Is R Required for Data Science? (my opinion)

Last updated on October 25, 2020

There are three popular languages for data scientists: SQL, Python and R. I create a lot of tutorials about SQL and Python on my blog… But I never talk about R. So the question provides itself:

Is R required for data science?

I know I’m opening Pandora’s box with my answer — and many R fans will hate me for it — but I’ll say it anyway… No, R is not required for data science.

And in this article, I’ll explain why I think so.

Note: this article is available in Youtube video format here — and in podcast format here (and on Spotify, iTunes, Google Podcast, etc.)

Python vs. R

python vs r learning

From the perspective of what you can achieve — Python and R are pretty similar to each other. Especially if you use Python with pandas. You can run similar methods and algorithms, you can wrangle the data in similar formats and you can get similar results.

One would say, R and Python are sort of interchangeable with each other.

And that’s the only reason why I say, R is not required for data science. Because if you know Python already, you can just stick with Python and do everything in it that you’d do in R.

So if you know Python already, you don’t have to learn R, for now. (I’ve been using Python for 6+ years now — and I haven’t had any projects that I couldn’t have done with it during this time.)

And, obviously, it works the other way around, too: if you know R already, you probably don’t have to learn Python, for now.

But there is one more important question here:
If you don’t know either R or Python, which one should you learn?

I recommend learning Python.

Why?

#1 Python is more popular than R

There is a clear trend that shows that Python is getting more and more popular within data science compared to R. Just take a look at this google trends chart.

python-vs-r-google-trends

I know… we should not draw conclusions from one chart only. But many other analyses from the last few years have reinforced the same take-away: more and more data professionals prefer Python over R.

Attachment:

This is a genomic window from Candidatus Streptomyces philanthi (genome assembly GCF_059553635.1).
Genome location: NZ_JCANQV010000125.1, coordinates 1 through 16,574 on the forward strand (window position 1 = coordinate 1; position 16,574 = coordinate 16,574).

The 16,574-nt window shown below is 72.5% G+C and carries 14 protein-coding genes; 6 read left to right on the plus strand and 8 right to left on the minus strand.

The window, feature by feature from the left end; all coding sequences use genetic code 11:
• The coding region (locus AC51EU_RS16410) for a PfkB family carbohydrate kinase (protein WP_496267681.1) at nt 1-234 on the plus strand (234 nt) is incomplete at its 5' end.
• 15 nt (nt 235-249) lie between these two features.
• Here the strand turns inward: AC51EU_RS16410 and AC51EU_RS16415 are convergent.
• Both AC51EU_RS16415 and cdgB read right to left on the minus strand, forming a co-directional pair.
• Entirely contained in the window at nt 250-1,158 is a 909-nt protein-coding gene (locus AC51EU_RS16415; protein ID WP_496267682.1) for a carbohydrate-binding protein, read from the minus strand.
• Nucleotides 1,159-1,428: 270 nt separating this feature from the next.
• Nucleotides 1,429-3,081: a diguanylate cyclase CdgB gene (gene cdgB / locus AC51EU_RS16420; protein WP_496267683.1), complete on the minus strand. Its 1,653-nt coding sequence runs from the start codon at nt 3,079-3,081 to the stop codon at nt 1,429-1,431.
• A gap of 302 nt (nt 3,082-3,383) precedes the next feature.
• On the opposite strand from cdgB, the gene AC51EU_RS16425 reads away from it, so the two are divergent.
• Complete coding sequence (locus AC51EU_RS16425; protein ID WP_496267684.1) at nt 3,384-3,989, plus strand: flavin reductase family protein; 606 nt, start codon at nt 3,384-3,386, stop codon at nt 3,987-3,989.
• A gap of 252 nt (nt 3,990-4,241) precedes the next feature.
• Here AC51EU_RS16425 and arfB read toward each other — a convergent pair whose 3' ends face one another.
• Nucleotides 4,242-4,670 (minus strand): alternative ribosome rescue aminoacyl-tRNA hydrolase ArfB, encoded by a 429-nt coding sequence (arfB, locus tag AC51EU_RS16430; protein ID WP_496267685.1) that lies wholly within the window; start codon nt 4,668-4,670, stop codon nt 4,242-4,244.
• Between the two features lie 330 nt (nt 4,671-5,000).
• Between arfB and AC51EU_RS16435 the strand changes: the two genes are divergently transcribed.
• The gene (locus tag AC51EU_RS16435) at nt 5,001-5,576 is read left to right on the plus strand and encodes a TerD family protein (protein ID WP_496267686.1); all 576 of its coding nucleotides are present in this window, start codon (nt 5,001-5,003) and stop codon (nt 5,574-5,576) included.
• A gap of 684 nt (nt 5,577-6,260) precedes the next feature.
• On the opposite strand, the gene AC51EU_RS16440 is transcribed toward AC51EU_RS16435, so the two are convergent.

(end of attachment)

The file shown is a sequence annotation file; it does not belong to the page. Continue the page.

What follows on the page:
What does this mean for you if you are an aspiring data scientist?

That there’s a higher and higher chance that in the workplace where you get started as a data scientist, you will have to use Python and not R.

By the way, research also showed that R was a preferred language often in the academic world while Python was used more often in the business world. This also helped Python get stronger in the last few years. As the popularity of data science grew, Python became more widely used everywhere.

Note: I have to mention here, that yes, it can happen that you only know Python and the company you’ll start to work for will require using R. And, by the way, it can happen the other way around: you know R and the company requires Python. Either way, because the two languages are pretty similar to each other, if you know one you can easily learn the other.

The point is: learning Python is just a better investment of your time compared to R, right now.

#2 Python is easier to learn than R

R’s learning curve is much steeper in the beginning. For most aspiring data scientists, this is the number one reason to get started with Python instead.

The syntax of Python is just simpler and more intuitive. And while learning coding for data science is hard in general, it’s still easier to do it in Python than in R.

Just compare these two code snippets!